• Ciudad Juarez: Exercise caution in all areas. U.S. government personnel are prohibited from traveling after dark west of Eje Juan Gabriel and south of Boulevard Zaragoza. Defer non-essential travel to the areas southeast of Boulevard Independencia and the Valle de Juarez region.
  • Within the city of Chihuahua: Defer non-essential travel to the Morelos, Villa, and Zapata districts, where the travel of U.S. government personnel is restricted.
  • Ojinaga: Travel via U.S. Highway 67 through the Presidio, Texas port-of-entry.
  • Palomas and the Nuevo Casas Grandes/Paquime region: Use U.S. Highway 11 through the Columbus, New Mexico port-of- entry.
  • Nuevo Casas Grandes: U.S. government personnel are prohibited from traveling outside of city limits after dark.
  • Copper Canyon and other areas of the state of Chihuahua: U.S. citizens should defer non-essential travel.

Coahuila: U.S. citizens should defer non-essential travel to Coahuila, with the exception of Saltillo, Bosques de Monterreal, and Parras de la Fuente, because of the high incidence of violent crime, particularly along the highways between Piedras Negras and Nuevo Laredo. State and municipal law enforcement capacity is limited in some parts of Coahuila, particularly in the north. U.S. government personnel are allowed to travel during daylight hours to Saltillo, Bosques de Monterreal, and Parras de la Fuente, using the most direct routes and maximizing the use of toll highways. Between 1 a.m. and 6 a.m., U.S. government personnel must abide by the Embassy-imposed curfew and remain within Saltillo, Bosques de Monterreal, or Parras de la Fuente.

Colima (includes Manzanillo): U.S. government personnel are prohibited from intercity travel at night, from traveling within 12 miles of the Colima-Michoacán border, and from traveling on Route 110 between La Tecomaca and the Jalisco border. U.S. citizens should defer non-essential travel to this border region, including the city of Tecoman.

Durango: Violence and criminal activity along the highways are a continuing security concern. U.S. government personnel may travel outside of the city of Durango only during daylight hours on toll roads. Between 1 a.m. and 6 a.m., U.S. government personnel must abide by the Embassy-imposed curfew and remain within the city of Durango.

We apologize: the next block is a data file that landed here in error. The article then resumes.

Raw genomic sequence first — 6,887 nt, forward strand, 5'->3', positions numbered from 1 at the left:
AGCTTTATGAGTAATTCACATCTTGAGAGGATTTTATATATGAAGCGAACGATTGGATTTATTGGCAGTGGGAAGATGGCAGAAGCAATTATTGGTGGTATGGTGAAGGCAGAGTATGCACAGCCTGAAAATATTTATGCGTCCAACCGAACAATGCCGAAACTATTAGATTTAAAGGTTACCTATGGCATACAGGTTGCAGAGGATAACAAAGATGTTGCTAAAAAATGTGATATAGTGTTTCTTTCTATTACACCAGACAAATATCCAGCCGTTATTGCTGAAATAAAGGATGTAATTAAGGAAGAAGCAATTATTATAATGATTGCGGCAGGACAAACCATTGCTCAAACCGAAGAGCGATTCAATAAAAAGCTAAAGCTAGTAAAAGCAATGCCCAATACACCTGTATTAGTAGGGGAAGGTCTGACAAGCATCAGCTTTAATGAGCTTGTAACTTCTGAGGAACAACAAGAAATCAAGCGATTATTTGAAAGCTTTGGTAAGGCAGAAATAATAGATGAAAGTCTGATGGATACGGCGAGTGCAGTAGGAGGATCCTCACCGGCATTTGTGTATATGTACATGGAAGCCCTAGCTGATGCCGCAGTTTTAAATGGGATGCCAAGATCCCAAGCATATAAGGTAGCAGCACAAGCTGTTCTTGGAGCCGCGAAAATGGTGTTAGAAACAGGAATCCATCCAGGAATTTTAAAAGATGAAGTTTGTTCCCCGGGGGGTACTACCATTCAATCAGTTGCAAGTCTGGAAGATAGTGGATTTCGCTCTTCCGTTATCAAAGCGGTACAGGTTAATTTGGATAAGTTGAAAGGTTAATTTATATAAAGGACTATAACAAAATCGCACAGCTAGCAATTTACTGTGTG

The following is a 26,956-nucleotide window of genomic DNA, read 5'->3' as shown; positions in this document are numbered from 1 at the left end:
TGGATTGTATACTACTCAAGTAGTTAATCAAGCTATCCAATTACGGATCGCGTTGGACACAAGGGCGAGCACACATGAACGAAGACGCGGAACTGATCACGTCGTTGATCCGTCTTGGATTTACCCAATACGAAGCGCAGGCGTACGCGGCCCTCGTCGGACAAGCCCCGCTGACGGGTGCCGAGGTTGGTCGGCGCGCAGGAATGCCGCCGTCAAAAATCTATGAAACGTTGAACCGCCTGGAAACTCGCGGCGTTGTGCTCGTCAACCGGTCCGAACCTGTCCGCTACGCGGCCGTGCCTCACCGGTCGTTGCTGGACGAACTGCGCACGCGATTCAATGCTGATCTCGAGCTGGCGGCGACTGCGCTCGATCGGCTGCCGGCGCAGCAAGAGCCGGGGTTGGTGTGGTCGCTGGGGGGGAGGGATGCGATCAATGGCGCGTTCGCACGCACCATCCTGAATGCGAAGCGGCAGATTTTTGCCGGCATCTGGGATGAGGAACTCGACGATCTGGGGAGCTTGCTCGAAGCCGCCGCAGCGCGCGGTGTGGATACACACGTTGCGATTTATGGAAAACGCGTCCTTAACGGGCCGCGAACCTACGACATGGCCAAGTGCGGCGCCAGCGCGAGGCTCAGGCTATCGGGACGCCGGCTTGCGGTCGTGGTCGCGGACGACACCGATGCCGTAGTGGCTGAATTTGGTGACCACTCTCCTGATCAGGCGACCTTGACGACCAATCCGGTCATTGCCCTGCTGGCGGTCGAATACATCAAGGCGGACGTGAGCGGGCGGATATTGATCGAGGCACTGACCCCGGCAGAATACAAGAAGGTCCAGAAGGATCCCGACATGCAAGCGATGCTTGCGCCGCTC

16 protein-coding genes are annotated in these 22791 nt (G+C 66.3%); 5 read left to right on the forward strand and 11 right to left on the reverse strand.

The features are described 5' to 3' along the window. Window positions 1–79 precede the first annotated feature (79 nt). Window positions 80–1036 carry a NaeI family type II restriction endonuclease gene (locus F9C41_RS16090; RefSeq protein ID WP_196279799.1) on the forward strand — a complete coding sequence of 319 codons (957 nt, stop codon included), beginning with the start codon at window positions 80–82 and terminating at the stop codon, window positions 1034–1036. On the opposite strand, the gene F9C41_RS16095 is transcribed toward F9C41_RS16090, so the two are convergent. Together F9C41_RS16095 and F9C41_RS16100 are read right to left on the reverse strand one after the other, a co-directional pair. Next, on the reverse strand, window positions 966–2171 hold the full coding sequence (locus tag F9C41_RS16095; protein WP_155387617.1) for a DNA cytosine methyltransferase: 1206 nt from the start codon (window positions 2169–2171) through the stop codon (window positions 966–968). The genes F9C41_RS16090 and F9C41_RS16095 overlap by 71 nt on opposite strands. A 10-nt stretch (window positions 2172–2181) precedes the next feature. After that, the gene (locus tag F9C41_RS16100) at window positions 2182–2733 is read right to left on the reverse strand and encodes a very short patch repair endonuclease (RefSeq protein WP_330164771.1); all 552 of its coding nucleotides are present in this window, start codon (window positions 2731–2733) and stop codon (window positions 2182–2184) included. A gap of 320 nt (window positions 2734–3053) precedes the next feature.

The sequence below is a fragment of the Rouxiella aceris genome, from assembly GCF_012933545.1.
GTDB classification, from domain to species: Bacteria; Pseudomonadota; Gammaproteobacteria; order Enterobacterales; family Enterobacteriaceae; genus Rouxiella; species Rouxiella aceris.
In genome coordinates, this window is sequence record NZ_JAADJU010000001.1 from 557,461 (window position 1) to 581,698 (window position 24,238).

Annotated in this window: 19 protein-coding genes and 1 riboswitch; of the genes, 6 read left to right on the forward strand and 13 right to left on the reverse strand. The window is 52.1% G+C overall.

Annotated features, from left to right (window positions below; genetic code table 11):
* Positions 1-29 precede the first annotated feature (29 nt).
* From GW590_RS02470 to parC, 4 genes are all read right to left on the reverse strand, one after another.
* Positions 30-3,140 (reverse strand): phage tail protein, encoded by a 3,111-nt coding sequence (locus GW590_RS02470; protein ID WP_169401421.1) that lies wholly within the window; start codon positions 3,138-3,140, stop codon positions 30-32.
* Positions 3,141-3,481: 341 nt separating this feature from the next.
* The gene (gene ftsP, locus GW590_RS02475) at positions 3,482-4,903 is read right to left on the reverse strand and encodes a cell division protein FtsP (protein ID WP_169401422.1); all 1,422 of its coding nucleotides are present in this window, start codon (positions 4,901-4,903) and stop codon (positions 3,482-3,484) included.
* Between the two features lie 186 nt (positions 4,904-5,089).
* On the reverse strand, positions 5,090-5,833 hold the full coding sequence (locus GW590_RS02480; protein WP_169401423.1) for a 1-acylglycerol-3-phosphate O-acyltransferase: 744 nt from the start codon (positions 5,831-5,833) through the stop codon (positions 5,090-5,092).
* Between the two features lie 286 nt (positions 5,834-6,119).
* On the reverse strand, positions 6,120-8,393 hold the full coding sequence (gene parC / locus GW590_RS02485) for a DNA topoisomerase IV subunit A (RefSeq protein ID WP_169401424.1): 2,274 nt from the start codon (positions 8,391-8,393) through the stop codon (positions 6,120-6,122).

Estado de Mexico (includes Toluca and Teotihuacan): U.S. citizens should defer all non-essential travel to the municipalities of Coacalco, Ecatepec, Nezahualcoyotl, La Paz, Valle del Chalco, Solidaridad, Chalco, Ixtapaluca, and Tlatlaya due to high rates of crime and insecurity, unless traveling directly through the areas on major thoroughfares. Avoid traveling on any roads between Huitzilac, Morelos, and Santa Martha, Estado de Mexico, including the Lagunas de Zempoala National Park and surrounding areas.

Guanajuato (includes San Miguel de Allende and Leon): No advisory is in effect.

Guerrero (includes Acapulco, Ixtapa, Taxco, and Zihuatanejo): Personal travel to the entire state of Guerrero, including Acapulco, is prohibited for U.S. government personnel. Self-defense groups operate independently of the government in many areas of Guerrero. Armed members of these groups frequently maintain roadblocks and, although not considered hostile to foreigners or tourists, are suspicious of outsiders and should be considered volatile and unpredictable.